While there is a strong interest in short-term return performance and volatility of hedge funds, drawdown is still the risk where most investors have placed their focus. Maximum drawdown, as a risk measure, can be formalized as the conditional expected drawdown or the measure of the tail mean of a maximum drawdown distribution. The figure below shows what that distribution will look like. What makes this risk measure especially useful is that it can be employed in any optimization and has a linear attribution to factors. Maximum drawdown can have traded off against return or specific risk factors. It can be compared or related to the marginal contribution of risk measure which has gained popularity with many investors.
Perhaps more important, drawdowns are serially correlated with the return pattern of a manager. This means that if the returns of the manager show serial correlation, it will show-up in the drawdown data as more significant drawdowns. The drawdown of a portfolio will be related to the correlation across managers. See “Drawdown: From practice to theory and back again” by Lisa Goldberg and Ola Mahmoud.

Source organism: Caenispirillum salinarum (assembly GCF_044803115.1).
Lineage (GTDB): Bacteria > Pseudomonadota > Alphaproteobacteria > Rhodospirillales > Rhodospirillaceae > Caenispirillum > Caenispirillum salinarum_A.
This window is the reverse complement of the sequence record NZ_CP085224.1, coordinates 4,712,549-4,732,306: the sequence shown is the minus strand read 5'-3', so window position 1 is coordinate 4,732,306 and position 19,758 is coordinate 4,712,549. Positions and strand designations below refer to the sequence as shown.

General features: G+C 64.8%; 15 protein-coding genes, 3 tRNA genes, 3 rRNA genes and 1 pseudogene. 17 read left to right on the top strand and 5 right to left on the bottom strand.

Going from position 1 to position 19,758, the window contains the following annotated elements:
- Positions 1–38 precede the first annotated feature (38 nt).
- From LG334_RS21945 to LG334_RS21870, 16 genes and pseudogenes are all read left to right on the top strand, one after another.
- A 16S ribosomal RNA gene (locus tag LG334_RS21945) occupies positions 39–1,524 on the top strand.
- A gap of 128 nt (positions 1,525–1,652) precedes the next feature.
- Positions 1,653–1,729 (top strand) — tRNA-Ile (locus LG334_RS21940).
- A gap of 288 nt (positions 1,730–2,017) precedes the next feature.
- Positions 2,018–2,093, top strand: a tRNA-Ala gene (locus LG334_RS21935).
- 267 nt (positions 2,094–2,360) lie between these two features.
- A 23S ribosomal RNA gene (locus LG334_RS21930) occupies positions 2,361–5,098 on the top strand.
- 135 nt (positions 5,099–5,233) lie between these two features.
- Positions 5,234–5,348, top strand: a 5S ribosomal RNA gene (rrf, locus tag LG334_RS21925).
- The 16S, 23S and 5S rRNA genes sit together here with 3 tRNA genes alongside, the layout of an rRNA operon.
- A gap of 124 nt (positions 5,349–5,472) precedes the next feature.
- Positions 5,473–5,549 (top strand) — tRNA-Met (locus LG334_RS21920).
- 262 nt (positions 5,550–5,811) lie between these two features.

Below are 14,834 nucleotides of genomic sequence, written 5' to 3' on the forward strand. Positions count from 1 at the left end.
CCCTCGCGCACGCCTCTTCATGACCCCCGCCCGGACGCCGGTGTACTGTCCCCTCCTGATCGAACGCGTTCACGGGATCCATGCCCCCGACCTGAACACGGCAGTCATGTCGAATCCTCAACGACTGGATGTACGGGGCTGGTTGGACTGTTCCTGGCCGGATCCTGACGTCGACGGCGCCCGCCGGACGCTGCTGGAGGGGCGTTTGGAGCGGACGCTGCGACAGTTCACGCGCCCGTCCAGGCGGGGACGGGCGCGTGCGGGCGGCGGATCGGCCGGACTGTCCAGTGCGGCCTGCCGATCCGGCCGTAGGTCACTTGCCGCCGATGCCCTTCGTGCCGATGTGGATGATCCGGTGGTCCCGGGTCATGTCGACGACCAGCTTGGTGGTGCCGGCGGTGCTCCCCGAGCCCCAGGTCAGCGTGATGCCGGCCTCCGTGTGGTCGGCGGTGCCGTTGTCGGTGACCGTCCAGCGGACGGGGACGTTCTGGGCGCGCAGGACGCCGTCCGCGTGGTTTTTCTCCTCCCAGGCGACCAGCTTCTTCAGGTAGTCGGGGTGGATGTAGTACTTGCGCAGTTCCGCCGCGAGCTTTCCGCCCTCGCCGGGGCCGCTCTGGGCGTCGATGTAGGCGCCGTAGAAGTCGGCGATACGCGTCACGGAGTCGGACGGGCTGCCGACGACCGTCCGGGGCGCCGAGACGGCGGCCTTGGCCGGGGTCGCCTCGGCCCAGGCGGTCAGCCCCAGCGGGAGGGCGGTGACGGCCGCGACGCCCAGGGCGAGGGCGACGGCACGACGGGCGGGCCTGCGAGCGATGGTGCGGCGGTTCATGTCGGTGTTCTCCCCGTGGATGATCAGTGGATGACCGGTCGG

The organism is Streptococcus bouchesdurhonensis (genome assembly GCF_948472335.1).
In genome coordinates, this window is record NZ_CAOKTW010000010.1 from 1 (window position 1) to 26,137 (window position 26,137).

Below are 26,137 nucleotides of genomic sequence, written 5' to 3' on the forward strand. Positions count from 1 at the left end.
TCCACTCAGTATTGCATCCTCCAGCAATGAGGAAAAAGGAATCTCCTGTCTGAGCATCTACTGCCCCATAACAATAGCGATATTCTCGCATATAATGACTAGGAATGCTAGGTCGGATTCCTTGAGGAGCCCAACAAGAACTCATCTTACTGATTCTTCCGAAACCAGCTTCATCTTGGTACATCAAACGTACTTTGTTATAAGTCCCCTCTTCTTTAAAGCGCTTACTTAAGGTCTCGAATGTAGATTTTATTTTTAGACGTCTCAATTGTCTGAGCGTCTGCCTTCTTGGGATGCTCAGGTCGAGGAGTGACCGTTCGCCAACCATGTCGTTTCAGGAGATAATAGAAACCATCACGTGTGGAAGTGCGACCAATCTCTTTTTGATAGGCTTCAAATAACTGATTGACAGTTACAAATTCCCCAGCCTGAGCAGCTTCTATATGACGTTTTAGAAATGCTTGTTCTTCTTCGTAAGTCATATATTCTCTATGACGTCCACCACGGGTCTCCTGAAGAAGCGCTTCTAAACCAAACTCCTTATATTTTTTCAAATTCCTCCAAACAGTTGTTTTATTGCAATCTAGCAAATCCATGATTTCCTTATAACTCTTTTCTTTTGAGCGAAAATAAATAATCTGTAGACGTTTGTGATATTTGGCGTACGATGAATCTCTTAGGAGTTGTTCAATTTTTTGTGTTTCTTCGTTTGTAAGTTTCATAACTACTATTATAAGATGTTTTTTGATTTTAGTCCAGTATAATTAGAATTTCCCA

Drawdowns are path dependent. How the returns of the manager evolve over time is relevant. It is notable that volatility and expected shortfall do not capture the impact of small cumulative loses like a drawdown measure. In this case, the path dependency within drawdowns provides useful information on risk.
Drawdown has been used as a descriptive measure of risk, but more formal analysis suggests that it would be a good measure to optimize against other factors. It may be more useful than expected shortfall or volatility to help minimize the worse case scenarios faced by investors.